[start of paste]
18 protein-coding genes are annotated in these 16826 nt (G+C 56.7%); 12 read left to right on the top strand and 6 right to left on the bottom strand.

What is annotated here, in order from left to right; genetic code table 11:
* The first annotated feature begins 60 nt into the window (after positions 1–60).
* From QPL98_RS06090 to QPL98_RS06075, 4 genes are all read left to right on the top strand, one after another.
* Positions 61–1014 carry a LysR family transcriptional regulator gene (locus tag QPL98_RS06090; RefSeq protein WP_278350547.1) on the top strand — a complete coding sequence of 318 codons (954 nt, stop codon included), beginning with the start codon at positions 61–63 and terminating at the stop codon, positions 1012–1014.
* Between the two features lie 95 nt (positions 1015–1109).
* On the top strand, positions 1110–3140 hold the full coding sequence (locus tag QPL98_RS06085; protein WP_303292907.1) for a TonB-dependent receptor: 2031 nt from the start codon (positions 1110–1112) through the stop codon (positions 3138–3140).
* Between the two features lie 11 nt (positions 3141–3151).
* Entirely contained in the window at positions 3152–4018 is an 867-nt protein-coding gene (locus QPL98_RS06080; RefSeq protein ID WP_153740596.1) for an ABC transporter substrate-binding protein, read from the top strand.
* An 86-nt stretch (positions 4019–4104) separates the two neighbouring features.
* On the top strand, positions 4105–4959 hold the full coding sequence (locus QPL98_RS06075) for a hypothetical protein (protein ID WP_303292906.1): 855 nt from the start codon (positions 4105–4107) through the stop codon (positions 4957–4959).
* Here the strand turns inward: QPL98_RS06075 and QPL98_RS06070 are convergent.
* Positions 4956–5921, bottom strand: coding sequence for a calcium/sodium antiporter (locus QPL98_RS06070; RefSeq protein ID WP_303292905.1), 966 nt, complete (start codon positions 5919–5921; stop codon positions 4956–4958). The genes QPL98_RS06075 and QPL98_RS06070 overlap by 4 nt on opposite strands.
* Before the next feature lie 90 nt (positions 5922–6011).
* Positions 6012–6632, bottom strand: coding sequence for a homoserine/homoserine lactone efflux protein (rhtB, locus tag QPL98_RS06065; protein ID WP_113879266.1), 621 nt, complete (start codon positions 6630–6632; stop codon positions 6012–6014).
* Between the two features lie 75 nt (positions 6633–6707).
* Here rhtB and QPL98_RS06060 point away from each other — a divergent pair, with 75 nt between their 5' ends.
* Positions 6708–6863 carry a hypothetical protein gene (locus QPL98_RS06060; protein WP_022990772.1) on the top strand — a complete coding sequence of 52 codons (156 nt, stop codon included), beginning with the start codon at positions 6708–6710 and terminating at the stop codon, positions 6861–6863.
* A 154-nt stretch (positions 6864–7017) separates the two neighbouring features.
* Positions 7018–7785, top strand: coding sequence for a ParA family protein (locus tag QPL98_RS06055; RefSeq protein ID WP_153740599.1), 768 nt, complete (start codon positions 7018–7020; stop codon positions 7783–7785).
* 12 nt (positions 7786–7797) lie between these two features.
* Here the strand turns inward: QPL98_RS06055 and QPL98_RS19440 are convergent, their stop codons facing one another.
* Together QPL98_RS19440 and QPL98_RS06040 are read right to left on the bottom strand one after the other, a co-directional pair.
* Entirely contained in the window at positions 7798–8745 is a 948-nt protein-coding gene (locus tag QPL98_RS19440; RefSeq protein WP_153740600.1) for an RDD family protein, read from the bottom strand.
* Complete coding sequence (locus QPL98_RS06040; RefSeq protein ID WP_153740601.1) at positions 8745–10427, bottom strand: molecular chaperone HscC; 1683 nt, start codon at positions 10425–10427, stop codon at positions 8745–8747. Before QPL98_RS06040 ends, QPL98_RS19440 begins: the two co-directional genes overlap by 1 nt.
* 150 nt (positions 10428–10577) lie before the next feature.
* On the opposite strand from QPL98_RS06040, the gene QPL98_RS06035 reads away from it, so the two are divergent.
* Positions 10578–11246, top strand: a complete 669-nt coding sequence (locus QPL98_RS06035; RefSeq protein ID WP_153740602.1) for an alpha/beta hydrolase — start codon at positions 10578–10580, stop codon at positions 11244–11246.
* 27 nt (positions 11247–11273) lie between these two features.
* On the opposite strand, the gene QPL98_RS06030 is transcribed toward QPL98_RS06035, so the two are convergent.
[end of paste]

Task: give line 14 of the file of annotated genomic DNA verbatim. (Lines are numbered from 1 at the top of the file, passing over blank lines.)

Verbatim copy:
* Before the next feature lie 90 nt (positions 5922–6011).